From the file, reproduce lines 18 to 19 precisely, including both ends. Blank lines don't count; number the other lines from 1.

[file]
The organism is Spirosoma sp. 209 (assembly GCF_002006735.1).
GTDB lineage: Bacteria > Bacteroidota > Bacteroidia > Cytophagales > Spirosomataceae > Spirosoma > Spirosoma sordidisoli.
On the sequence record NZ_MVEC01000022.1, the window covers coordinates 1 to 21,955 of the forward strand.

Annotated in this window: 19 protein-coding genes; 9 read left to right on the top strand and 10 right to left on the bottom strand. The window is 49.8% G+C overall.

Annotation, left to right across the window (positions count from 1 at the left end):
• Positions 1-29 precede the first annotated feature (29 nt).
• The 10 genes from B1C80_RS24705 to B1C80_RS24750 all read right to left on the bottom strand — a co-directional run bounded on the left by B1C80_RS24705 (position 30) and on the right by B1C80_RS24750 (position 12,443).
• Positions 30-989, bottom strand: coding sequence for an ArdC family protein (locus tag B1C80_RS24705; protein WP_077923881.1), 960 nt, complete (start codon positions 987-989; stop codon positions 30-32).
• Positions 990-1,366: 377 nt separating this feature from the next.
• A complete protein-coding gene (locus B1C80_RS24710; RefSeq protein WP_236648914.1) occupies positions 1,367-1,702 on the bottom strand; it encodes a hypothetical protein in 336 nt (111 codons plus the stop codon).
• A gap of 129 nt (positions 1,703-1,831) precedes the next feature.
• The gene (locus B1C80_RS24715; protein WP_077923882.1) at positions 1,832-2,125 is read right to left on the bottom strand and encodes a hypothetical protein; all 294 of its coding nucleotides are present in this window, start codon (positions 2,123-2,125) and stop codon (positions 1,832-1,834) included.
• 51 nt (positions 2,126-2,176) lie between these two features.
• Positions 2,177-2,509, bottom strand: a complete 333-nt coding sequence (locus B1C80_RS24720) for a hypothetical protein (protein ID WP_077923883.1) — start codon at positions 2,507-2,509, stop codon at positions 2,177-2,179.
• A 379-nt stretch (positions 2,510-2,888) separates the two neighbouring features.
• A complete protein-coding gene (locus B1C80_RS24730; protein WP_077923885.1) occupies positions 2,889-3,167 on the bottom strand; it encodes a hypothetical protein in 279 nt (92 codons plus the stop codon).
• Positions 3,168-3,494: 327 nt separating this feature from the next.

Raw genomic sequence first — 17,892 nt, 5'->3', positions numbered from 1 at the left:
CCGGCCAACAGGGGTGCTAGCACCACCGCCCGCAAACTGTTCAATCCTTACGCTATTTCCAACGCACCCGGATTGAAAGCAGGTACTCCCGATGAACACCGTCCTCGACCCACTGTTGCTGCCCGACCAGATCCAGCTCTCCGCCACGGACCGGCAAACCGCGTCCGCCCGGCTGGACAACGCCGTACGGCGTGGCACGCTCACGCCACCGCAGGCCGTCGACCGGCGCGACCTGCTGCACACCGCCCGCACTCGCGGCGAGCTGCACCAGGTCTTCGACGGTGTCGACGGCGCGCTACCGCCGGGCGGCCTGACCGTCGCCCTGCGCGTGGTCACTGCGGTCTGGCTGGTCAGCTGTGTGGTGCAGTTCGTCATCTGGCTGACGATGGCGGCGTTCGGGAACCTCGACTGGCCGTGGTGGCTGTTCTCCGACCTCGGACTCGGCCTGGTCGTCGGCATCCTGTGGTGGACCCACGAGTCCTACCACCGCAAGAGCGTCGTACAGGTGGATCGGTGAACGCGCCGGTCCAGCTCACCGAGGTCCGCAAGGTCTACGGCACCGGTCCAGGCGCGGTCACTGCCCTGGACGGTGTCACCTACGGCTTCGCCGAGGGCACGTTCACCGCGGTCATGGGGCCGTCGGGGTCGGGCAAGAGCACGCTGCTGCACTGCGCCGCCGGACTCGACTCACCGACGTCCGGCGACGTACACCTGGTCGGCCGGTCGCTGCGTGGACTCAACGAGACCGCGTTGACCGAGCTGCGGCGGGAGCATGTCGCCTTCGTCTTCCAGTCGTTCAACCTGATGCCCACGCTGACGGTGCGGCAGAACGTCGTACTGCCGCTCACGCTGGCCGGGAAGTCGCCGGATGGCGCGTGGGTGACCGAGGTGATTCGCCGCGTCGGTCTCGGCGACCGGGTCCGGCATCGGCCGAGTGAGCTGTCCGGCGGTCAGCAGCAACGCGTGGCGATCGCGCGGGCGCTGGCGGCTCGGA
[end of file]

Raw genomic sequence first — 17,892 nt, 5'->3', positions numbered from 1 at the left:
CCGGCCAACAGGGGTGCTAGCACCACCGCCCGCAAACTGTTCAATCCTTACGCTATTTCCAACGCACCCGGATTGAAAGCAGGTACTCCCGATGAACACCGTCCTCGACCCACTGTTGCTGCCCGACCAGATCCAGCTCTCCGCCACGGACCGGCAAACCGCGTCCGCCCGGCTGGACAACGCCGTACGGCGTGGCACGCTCACGCCACCGCAGGCCGTCGACCGGCGCGACCTGCTGCACACCGCCCGCACTCGCGGCGAGCTGCACCAGGTCTTCGACGGTGTCGACGGCGCGCTACCGCCGGGCGGCCTGACCGTCGCCCTGCGCGTGGTCACTGCGGTCTGGCTGGTCAGCTGTGTGGTGCAGTTCGTCATCTGGCTGACGATGGCGGCGTTCGGGAACCTCGACTGGCCGTGGTGGCTGTTCTCCGACCTCGGACTCGGCCTGGTCGTCGGCATCCTGTGGTGGACCCACGAGTCCTACCACCGCAAGAGCGTCGTACAGGTGGATCGGTGAACGCGCCGGTCCAGCTCACCGAGGTCCGCAAGGTCTACGGCACCGGTCCAGGCGCGGTCACTGCCCTGGACGGTGTCACCTACGGCTTCGCCGAGGGCACGTTCACCGCGGTCATGGGGCCGTCGGGGTCGGGCAAGAGCACGCTGCTGCACTGCGCCGCCGGACTCGACTCACCGACGTCCGGCGACGTACACCTGGTCGGCCGGTCGCTGCGTGGACTCAACGAGACCGCGTTGACCGAGCTGCGGCGGGAGCATGTCGCCTTCGTCTTCCAGTCGTTCAACCTGATGCCCACGCTGACGGTGCGGCAGAACGTCGTACTGCCGCTCACGCTGGCCGGGAAGTCGCCGGATGGCGCGTGGGTGACCGAGGTGATTCGCCGCGTCGGTCTCGGCGACCGGGTCCGGCATCGGCCGAGTGAGCTGTCCGGCGGTCAGCAGCAACGCGTGGCGATCGCGCGGGCGCTGGCGGCTCGGA